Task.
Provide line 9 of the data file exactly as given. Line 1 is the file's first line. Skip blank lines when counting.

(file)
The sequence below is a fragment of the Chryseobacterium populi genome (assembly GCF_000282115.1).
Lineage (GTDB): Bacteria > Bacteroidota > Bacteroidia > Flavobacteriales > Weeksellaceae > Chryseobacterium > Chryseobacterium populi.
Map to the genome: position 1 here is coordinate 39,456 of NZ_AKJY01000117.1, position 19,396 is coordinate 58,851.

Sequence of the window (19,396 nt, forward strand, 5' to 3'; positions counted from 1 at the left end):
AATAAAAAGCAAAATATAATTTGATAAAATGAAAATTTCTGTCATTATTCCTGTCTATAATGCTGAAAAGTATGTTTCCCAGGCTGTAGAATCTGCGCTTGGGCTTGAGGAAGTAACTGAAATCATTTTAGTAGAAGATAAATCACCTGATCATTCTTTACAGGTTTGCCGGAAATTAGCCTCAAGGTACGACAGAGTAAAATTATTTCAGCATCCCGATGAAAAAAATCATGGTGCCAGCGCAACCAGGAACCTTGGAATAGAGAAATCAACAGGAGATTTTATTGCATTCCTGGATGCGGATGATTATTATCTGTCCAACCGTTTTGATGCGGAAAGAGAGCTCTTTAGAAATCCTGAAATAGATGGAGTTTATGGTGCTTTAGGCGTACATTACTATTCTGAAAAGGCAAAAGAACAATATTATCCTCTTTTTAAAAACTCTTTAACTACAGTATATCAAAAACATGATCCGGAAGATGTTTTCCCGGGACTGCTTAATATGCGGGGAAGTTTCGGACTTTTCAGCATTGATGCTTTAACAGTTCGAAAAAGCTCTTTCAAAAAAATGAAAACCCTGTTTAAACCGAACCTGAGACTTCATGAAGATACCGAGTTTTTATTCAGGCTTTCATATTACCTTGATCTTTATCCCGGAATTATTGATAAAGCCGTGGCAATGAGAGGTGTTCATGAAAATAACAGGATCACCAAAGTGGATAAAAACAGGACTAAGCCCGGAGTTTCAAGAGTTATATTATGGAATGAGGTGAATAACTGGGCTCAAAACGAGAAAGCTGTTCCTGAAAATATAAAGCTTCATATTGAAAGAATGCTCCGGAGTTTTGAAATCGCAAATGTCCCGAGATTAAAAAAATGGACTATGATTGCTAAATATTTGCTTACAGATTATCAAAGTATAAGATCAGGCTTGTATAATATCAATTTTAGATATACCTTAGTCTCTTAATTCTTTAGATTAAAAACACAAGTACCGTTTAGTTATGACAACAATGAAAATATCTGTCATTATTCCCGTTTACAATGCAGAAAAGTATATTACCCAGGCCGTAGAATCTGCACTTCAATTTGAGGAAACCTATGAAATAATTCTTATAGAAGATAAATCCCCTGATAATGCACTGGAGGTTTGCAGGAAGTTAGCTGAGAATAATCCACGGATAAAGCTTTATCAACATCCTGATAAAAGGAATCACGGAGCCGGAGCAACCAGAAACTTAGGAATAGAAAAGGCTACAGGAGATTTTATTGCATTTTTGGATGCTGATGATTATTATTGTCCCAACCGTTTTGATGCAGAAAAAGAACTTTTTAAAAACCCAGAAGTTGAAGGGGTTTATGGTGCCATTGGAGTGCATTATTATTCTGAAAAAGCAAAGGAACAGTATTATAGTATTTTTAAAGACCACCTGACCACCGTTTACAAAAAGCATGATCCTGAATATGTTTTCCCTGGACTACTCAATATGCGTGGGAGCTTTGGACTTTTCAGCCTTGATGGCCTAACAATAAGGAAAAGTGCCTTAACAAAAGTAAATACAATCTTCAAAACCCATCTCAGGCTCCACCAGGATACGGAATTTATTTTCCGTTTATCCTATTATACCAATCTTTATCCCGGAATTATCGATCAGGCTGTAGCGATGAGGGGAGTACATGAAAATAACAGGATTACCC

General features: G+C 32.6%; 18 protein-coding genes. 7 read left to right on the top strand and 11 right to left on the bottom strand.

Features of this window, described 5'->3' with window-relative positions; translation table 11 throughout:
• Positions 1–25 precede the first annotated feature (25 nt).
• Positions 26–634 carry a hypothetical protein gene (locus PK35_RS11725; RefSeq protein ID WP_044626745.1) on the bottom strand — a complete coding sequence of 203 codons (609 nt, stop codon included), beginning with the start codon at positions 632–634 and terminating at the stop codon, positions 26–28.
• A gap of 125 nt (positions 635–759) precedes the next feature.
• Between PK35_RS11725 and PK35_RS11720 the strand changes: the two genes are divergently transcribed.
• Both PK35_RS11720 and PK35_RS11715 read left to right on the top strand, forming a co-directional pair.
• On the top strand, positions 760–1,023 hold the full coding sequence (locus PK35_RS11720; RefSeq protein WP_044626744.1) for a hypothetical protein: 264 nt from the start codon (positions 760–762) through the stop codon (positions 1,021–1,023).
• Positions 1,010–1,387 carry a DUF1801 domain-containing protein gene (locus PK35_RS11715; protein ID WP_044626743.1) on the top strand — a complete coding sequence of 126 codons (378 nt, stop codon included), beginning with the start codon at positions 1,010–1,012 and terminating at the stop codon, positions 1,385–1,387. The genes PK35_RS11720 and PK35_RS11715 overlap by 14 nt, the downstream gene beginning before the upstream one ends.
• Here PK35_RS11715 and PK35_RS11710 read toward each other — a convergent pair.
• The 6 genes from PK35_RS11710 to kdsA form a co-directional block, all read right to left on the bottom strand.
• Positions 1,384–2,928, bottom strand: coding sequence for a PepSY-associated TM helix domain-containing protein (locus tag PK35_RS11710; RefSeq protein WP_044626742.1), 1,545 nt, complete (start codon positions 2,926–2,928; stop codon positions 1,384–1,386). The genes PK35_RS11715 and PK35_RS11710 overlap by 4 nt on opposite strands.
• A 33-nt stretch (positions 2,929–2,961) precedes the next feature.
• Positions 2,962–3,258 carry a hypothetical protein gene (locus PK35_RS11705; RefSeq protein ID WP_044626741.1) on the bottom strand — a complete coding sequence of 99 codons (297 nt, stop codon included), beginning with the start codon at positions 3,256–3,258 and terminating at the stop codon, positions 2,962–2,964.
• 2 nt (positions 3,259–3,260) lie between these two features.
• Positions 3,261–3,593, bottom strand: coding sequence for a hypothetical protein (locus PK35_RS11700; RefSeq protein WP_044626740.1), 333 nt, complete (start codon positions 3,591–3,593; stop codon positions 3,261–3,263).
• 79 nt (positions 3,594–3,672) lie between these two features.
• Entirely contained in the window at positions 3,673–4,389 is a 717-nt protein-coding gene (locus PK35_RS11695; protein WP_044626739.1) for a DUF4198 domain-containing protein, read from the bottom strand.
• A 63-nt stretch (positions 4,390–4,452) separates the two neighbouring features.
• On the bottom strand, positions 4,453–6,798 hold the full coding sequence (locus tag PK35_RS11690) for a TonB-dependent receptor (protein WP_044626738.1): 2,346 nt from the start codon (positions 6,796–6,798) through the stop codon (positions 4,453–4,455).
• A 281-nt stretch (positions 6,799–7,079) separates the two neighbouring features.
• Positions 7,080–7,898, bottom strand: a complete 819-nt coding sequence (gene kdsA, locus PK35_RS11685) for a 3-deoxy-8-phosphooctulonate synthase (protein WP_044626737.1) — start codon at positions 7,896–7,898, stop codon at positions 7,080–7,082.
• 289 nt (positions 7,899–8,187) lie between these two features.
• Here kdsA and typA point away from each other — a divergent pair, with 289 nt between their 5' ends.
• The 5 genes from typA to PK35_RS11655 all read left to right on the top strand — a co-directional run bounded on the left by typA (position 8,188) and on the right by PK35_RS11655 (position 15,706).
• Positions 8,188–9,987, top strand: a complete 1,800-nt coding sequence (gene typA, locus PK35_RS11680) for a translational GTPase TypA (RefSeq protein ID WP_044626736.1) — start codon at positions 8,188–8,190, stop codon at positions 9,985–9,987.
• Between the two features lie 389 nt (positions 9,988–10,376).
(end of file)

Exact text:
• Positions 26–634 carry a hypothetical protein gene (locus PK35_RS11725; RefSeq protein ID WP_044626745.1) on the bottom strand — a complete coding sequence of 203 codons (609 nt, stop codon included), beginning with the start codon at positions 632–634 and terminating at the stop codon, positions 26–28.